Physicochemical characteristics, mutagenicity and genotoxicity of airborne particles under industrial and rural influences in Northern Lebanon.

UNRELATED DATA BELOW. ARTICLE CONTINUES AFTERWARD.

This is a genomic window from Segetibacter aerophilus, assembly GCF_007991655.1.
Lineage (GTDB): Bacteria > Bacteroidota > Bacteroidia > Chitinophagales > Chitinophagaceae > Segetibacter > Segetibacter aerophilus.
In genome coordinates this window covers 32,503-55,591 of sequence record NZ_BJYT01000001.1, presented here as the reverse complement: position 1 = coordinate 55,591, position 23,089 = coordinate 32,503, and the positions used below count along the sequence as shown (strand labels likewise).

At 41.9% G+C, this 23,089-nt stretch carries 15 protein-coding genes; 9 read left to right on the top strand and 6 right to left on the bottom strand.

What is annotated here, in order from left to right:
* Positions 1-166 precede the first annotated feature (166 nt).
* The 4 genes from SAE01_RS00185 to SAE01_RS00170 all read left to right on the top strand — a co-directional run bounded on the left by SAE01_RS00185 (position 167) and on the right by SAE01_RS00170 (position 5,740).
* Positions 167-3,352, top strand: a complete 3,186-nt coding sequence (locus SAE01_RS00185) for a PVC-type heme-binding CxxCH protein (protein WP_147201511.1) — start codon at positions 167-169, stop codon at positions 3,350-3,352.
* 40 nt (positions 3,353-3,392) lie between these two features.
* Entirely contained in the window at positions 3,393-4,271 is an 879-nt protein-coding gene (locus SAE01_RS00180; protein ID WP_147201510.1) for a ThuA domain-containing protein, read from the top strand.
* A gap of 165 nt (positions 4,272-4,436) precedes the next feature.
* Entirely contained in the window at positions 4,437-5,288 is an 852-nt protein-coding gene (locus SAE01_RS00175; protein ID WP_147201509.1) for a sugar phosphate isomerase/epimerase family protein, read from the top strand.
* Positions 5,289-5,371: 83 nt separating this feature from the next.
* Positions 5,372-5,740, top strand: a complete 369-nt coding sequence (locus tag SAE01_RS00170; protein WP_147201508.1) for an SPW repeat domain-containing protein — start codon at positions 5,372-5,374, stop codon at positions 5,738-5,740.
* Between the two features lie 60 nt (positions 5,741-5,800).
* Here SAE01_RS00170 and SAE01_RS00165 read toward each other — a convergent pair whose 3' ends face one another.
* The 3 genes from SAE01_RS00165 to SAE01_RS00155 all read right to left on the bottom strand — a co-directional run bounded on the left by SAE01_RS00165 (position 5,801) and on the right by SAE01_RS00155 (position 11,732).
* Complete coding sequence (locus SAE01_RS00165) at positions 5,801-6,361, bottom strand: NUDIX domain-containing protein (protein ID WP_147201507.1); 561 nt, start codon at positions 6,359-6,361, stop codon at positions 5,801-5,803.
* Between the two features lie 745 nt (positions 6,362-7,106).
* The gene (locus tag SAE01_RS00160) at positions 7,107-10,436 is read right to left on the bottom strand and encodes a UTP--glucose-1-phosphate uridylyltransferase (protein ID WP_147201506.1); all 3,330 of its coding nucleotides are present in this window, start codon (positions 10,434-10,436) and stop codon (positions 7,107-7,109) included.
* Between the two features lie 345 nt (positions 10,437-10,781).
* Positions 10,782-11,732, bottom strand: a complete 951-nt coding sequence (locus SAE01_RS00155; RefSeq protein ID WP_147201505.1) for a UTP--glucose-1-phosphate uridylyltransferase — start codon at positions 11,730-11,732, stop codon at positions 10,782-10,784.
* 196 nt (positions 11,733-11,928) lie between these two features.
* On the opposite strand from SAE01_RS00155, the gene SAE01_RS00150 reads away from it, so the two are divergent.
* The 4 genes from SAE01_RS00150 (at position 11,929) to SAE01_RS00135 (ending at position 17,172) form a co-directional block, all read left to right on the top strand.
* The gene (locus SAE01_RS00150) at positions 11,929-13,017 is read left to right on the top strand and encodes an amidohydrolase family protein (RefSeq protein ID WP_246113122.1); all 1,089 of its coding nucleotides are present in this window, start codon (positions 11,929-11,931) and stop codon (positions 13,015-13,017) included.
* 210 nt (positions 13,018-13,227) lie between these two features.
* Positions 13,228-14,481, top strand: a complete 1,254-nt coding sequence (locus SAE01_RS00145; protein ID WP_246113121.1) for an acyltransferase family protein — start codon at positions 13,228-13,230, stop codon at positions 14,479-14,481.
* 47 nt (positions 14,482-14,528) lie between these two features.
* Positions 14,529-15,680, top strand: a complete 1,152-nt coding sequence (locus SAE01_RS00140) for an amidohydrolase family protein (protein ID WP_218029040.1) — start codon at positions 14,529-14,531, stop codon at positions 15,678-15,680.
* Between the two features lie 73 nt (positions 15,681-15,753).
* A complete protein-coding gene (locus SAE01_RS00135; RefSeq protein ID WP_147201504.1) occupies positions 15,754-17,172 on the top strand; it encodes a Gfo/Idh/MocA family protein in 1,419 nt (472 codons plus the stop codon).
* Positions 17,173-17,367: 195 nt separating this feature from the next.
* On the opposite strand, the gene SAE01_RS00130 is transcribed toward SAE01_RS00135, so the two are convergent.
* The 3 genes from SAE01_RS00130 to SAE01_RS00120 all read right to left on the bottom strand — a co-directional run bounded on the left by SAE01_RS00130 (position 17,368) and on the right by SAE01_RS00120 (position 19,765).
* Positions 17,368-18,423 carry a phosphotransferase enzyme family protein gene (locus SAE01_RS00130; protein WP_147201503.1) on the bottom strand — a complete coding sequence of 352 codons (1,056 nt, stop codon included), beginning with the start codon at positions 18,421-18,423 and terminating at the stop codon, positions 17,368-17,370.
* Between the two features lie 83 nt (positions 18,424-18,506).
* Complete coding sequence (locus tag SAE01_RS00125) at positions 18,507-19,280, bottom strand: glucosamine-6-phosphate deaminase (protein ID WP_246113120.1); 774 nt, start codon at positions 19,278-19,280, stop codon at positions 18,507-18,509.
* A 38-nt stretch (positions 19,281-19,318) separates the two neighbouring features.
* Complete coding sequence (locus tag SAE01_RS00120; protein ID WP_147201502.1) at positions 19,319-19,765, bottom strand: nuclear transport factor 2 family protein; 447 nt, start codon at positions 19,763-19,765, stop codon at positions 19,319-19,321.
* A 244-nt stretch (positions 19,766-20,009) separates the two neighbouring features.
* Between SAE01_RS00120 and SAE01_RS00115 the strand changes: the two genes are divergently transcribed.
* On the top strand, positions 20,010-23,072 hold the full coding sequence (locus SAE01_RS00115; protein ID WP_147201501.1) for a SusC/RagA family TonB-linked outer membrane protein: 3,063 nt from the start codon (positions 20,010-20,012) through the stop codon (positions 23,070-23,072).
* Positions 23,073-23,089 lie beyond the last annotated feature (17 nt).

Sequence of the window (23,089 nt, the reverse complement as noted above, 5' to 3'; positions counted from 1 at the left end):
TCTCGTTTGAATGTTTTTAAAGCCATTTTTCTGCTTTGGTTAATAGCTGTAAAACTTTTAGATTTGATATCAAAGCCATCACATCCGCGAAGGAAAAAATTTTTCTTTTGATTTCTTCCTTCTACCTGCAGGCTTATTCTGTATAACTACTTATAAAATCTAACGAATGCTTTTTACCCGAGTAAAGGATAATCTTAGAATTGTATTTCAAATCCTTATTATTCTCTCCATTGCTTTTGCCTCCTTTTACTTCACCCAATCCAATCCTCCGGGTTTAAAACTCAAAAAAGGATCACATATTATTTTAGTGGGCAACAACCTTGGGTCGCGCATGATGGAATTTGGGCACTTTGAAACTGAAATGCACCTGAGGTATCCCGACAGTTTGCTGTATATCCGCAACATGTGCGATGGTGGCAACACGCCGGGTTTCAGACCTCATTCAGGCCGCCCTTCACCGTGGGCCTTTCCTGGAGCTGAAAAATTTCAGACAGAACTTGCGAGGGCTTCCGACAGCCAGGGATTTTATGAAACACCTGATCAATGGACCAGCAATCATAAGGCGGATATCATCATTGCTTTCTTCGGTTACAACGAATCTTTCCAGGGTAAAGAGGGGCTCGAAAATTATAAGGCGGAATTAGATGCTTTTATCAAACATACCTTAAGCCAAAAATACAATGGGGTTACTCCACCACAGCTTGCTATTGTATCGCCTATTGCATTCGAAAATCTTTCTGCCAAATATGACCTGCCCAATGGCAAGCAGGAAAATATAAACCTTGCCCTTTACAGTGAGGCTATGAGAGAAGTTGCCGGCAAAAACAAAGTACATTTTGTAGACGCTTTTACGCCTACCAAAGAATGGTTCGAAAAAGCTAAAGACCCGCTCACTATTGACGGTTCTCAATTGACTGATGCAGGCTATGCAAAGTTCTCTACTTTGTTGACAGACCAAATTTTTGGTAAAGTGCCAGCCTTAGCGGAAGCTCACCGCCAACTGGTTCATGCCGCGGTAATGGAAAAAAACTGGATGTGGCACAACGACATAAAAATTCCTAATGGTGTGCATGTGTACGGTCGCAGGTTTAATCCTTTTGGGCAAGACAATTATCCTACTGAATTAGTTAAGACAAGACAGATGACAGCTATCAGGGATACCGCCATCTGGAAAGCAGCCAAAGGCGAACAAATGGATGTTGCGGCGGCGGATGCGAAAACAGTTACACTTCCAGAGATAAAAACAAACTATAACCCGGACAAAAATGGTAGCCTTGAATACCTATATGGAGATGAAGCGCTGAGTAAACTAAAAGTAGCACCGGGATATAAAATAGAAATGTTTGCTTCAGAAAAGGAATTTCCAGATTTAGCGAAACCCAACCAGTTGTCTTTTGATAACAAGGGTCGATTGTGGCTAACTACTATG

Epidemiological and toxicological studies correlate the adverse health effects of particulate matter (PM) with the available information regarding their chemical characterization, which has focused on nonpolar organics (e.g., polycyclic aromatic hydrocarbons [PAHs]), which are limited to 15 to 50% of total organic carbon. To study both polar and nonpolar species, we have employed hot pressurized (liquid) water for the fractionation of diesel exhaust and wood smoke PM. In agreement with the results of previous studies, nonpolar fractions from both PM samples showed strong cytotoxicity (cell viability decreased to 50-60%) corresponding to the presence of PAHs. Surprisingly, similar decreases in cell viability were also found in polar fractions (50 degrees C) from both diesel exhaust and wood smoke PM. The midpolarity fractions (100-150 degrees C) from wood smoke PM also displayed high cytotoxicity corresponding to methoxyphenols and oxy-PAHs. Although the midpolarity fractions from diesel exhaust PM showed no cytotoxicity, genotoxicity was found in the 150 degrees C fraction, possibly corresponding to nitroaromatics. The present study demonstrates the suitability of hot pressurized water (as a single, nontoxic solvent) for the fractionation and toxicological characterization of wide-range polarity constituents of PM and, possibly, other environmental matrices.